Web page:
David Yeom's childhood was filled with trips to the "dollar store," and they've become an unlikely inspiration for his new business.
About a year ago, he debuted Hollar, the equivalent of an online dollar store. The startup sells a variety of items at very low prices, and on Thursday, announced it has raised $30 million in new funding.
Yeom came up with the idea about a year and a half ago while lunching with Brian Lee, CEO of The Honest Company, where Yeom was vice president of marketing at the time. The two realized that no one had fully taken the dollar-store business to online commerce and that there was an opportunity for them to create such a store, Yeom told Fortune. Soon after, they recruited co-founders Eddie Rhyu, Thanh Khuu, and Jonathan Um.
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Overall, Hollar is quite similar to typical brick-and-mortar dollar stores, a popular category of retail stores that sell a range of products for one dollar each (or for very low prices).
There are a few notable differences. For one, Hollar is entirely online, with 80% of its traffic coming from mobile. It has no brick-and-mortar stores, which greatly cuts down on overhead costs and makes it easier to sell products at low prices. At the moment, Hollar only has one 180,000 square-foot warehouse, in Commerce, Calif. (yes, that's the real name of the city) that handles all of its merchandise, though it's considering a plan to add one on the East Coast. Customers must spend at least $10 per order (to make the sale and costs of shipping worth it to the company); they get free shipping if they spend more than $25. Yeom says that on average customers spend $30 per order, for about 10 items.
Hollar carries products from a lot of consumer packaged goods brands found in drugstores and other higher-priced retailers, though it sells their products at lower prices. For example, its beauty section includes items from brands like Revlon and L'Oreal, while its health section stocks Crest toothpaste and Dove body soap and lotion. While it's not the only so-called dollar store to get beyond the cheap generic brands usually found at these stores, it's still an impressive feat for such a small and young company.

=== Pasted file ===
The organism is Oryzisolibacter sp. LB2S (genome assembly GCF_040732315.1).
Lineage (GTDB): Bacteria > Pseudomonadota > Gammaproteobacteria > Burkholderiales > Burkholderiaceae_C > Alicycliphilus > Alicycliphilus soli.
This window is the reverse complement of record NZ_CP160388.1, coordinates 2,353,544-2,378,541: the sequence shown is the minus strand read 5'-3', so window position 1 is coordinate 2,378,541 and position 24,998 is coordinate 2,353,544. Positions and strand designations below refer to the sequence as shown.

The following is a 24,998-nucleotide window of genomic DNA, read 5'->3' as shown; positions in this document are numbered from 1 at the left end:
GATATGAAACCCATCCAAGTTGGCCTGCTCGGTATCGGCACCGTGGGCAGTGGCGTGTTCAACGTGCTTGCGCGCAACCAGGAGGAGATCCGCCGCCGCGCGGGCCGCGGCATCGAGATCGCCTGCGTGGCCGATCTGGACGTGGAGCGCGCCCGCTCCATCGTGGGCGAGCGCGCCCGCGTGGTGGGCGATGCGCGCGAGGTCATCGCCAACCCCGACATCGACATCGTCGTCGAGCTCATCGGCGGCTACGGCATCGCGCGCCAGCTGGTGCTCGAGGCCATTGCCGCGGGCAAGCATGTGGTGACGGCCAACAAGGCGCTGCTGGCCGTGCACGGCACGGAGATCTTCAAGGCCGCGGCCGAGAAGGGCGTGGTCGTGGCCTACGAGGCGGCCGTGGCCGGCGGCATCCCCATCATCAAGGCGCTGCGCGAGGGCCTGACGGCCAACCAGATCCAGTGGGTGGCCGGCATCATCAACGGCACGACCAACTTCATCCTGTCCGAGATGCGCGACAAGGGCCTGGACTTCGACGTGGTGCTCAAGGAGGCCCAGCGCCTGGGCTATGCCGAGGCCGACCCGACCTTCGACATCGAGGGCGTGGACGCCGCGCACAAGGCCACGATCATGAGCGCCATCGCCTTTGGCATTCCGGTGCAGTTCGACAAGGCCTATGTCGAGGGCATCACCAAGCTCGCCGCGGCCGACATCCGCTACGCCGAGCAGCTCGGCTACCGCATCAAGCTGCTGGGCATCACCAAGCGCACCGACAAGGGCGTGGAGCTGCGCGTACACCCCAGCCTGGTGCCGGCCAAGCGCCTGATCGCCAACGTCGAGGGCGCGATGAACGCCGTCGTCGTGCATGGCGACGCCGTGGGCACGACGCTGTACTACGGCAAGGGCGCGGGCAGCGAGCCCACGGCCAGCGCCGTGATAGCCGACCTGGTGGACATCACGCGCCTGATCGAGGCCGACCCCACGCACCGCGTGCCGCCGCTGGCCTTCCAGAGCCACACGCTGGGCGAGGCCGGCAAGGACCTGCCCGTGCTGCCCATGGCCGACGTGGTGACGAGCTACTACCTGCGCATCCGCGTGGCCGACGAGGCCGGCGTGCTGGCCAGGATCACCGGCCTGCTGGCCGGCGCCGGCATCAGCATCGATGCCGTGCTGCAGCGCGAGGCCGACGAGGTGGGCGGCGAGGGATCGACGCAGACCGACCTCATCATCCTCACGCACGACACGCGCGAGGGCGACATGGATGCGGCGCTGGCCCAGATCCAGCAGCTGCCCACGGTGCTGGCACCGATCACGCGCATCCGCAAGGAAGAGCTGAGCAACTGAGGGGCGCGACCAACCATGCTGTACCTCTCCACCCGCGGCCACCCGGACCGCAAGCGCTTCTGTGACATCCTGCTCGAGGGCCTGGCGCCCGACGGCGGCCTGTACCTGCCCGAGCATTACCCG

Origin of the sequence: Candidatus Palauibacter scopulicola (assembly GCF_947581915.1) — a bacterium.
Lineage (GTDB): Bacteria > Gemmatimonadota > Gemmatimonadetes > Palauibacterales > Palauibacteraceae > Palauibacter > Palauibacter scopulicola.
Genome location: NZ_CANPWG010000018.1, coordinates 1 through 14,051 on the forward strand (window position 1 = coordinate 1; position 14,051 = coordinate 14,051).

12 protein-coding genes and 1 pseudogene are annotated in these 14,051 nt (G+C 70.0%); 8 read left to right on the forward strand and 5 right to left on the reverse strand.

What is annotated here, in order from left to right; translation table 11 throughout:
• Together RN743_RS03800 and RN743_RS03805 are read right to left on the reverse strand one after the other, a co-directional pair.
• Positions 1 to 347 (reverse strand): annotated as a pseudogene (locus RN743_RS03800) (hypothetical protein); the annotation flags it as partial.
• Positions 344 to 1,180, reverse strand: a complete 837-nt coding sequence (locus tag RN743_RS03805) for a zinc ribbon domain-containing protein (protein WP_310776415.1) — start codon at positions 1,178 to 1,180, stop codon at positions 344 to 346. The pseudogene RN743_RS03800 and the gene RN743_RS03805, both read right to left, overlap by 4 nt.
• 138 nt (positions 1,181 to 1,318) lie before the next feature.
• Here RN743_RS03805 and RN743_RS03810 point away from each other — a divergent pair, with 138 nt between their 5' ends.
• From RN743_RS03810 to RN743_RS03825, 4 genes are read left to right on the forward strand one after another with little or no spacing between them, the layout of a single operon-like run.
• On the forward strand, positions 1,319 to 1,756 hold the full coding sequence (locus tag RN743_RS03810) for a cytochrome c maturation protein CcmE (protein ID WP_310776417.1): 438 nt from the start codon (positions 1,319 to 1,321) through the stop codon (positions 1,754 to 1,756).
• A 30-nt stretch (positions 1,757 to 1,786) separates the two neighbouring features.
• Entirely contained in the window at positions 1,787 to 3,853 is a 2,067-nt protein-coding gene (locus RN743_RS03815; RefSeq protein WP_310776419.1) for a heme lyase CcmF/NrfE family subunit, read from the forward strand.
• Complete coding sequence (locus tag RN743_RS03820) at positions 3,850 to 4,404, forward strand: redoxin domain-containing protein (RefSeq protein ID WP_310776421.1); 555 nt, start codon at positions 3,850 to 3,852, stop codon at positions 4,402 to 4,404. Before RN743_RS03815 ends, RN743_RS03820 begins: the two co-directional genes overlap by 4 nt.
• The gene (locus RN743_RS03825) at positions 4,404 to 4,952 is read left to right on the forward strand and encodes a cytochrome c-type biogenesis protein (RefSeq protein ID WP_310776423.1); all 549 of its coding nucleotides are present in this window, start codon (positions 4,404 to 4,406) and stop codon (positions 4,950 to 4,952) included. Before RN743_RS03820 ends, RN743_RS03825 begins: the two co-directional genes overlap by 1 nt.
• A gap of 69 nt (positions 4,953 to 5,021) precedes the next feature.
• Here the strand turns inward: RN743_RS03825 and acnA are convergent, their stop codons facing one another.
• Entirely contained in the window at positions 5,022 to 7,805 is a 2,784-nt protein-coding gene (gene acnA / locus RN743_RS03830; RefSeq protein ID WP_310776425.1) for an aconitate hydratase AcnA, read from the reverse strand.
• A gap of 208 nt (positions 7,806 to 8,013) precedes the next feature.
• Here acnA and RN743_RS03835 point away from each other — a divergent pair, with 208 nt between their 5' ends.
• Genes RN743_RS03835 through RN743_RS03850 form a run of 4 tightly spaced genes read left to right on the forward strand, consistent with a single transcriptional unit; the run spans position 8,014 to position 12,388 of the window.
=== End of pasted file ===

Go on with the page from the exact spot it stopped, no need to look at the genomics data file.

According to Yeom, all the credit is due to Um, the company's chief operating officer. Prior to joining Hollar, Um was the director of strategy at 99 Cents Stores. His relationships with vendors and experience in stocking up the shelves with low-priced products from well-known brands have become crucial to Hollar's business.
But Hollar isn't stopping there. Sometime in the first quarter of next year, it will begin to let outside merchants and suppliers sell through its online marketplace, much as e-commerce giant Amazon does. This way, it can provide a much broader range of products to its customers. However, the company says it will carefully vet each vendor it accepts, and will maintain its low-price point model—meaning that it will have to turn down vendors whose prices are too high.
While Amazon could likely create a competing division within its service, Yeom doesn't believe it would be in the company's interest to do so. “The risk of cannibalization would pose too great of a challenge,” he told Fortune via email. “Plus, Amazon is trying to go higher in item price, not less.”
While Hollar isn't profitable at the moment, Yeom says that it does make a profit on each customer order and only a small chunk of its products are sold for less than they cost.
Kleiner Perkins led this latest round, with Greycroft Partners, Comcast Ventures, Lightspeed Venture Partners, Index Ventures, Forerunner Ventures, and Pritzker Group also participating. To date, Hollar has raised $47.5 million in funding.
The story has been updated with more recent data about Hollar's mobile traffic.